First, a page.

Ned Stark is an example of the rare man who is not tempted or corrupted by power. The writings of the French republican poet and politician, Alphonse Marie Louis de Prat de Lamartine include the following quote:

It is not only the slave or serf who is ameliorated in becoming free... the master himself did not gain less in every point of view,... for absolute power corrupts the best natures.

This is to say that a Lord releases himself from the tyranny inherent in his position when he frees those subjects under his control, or seeks to make them more equal with himself. These qualities are manifest in Ned Stark's more restrained use of power. He performs executions himself, because “a ruler who hides behind paid executioners soon forgets what death is.” Ned tells Robb, “If you would take a man’s life, you owe it to him to look into his eyes and hear his final words. And if you cannot bear to do that, then perhaps the man does not deserve to die.”

Realpolitik in Game of Thrones
Realpolitik in Game of Thrones | Source


Realpolitik is a German term for the type of diplomacy which is based on practical objectives rather than ideals. Realpolitik endorses a pragmatic, no-nonsense view and a disregard for ethical considerations. Those engaged in realpolitik emphasize immediate practicalities and self-interest over principled ideologies. The term has become synonymous with unscrupulous and coercive political tactics, particularly since its popularization by Henry Kissinger.

Much of Game of Thrones deals with the theme of realpolitik; closed door scheming by the ruling elites at the top of society without regard for ethical concerns. These type of back room dealings are a major driving force in the the plot of Game of thrones. The common people have no say in strategic decisions made by the elite, yet their fates are often determined by them. Tyrion Lannister recognizes the reality that, “Most men would rather deny a hard truth than face it.” As Ser Mormont says, "The common people who “pray for rain, healthy children and a summer that never ends” and do not care “if the high lords play their game of thrones, so long as they are left in peace” by the political elite of Westeros.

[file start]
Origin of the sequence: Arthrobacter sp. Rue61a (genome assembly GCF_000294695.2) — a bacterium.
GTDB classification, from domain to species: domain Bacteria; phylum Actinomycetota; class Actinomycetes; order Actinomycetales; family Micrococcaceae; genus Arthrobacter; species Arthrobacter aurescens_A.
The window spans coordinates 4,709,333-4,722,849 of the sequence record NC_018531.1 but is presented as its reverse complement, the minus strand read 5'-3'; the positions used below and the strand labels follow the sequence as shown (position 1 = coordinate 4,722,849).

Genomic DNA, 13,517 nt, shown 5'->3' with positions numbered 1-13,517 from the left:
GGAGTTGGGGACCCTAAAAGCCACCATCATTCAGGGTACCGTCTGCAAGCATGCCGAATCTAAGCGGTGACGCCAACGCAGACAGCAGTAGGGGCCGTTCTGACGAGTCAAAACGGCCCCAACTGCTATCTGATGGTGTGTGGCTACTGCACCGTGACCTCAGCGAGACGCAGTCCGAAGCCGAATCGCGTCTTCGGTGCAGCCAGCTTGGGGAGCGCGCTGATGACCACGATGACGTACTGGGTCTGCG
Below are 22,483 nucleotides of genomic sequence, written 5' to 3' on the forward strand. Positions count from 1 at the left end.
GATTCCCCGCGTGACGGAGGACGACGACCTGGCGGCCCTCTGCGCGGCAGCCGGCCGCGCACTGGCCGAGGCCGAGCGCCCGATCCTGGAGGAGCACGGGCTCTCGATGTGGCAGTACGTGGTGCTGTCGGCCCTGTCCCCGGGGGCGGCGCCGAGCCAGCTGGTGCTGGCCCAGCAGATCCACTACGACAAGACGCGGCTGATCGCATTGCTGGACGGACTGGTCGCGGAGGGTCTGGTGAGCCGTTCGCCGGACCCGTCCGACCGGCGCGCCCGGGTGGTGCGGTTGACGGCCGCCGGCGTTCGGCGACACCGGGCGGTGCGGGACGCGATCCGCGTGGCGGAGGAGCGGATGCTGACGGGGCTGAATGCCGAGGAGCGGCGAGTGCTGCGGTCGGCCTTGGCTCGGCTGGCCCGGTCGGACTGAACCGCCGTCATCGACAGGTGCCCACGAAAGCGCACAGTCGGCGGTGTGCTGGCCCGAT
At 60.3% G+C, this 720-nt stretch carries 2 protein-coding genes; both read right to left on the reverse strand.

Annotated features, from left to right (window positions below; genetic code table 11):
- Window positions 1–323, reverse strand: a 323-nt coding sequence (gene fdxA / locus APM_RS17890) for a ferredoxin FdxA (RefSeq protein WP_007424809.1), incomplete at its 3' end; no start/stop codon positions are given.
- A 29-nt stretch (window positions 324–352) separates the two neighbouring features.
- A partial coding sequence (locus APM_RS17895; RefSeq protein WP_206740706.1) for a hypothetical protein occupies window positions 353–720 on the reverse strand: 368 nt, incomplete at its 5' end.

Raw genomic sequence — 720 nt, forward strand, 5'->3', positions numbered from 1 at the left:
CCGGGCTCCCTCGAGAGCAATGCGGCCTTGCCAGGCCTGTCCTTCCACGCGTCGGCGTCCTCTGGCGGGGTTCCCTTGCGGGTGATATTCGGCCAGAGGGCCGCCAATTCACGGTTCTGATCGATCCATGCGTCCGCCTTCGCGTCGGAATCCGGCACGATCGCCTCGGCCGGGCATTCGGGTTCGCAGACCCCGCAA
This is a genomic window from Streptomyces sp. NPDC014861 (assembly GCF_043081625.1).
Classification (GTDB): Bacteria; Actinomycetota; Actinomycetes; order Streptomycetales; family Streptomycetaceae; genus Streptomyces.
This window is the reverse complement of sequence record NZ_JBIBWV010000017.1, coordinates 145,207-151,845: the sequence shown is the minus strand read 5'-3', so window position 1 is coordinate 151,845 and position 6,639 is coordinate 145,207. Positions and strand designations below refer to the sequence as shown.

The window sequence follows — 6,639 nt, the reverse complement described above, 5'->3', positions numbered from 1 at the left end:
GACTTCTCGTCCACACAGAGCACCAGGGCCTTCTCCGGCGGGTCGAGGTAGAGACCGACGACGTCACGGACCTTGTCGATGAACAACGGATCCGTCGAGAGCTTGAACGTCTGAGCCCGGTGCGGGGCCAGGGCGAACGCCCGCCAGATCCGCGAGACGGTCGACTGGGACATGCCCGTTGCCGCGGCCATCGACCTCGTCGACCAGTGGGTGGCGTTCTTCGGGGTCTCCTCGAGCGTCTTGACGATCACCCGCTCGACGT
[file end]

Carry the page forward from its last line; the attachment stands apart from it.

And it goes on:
A third overarching theme in Game of Thrones is that of a plurality of competing religions. Multiple faiths are a more realistic presentation in fantasy literature which mirrors the current state of the world. There are seven new gods in the primary religion of Westeros. Faith in the Seven were brought over by the Andals, at a time when the dominant religion was a pagan faith in the Old Gods, the spirits of nature. Northerners still worship the Old gods, and their septs are outdoors. They keep a Godswood with a sacred heart tree, representing the indwelling spirits of nature. The Iron Islanders worship the drowned god. Stanis Baratheon becomes a follower of R'hllor, a prominent god across the narrow sea. He is also called the Lord of Light.The followers of R'hllor worship him as the god of light, heat, and life. There are also characters in Game of Thrones who appear to operate from a position of skepticism such as Maester Pycel and Maester Lewllyn, and from a position of rationalism and self-reliance such a Tyrion Lanister.

Old Gods, Game of Thrones
Old Gods, Game of Thrones | Source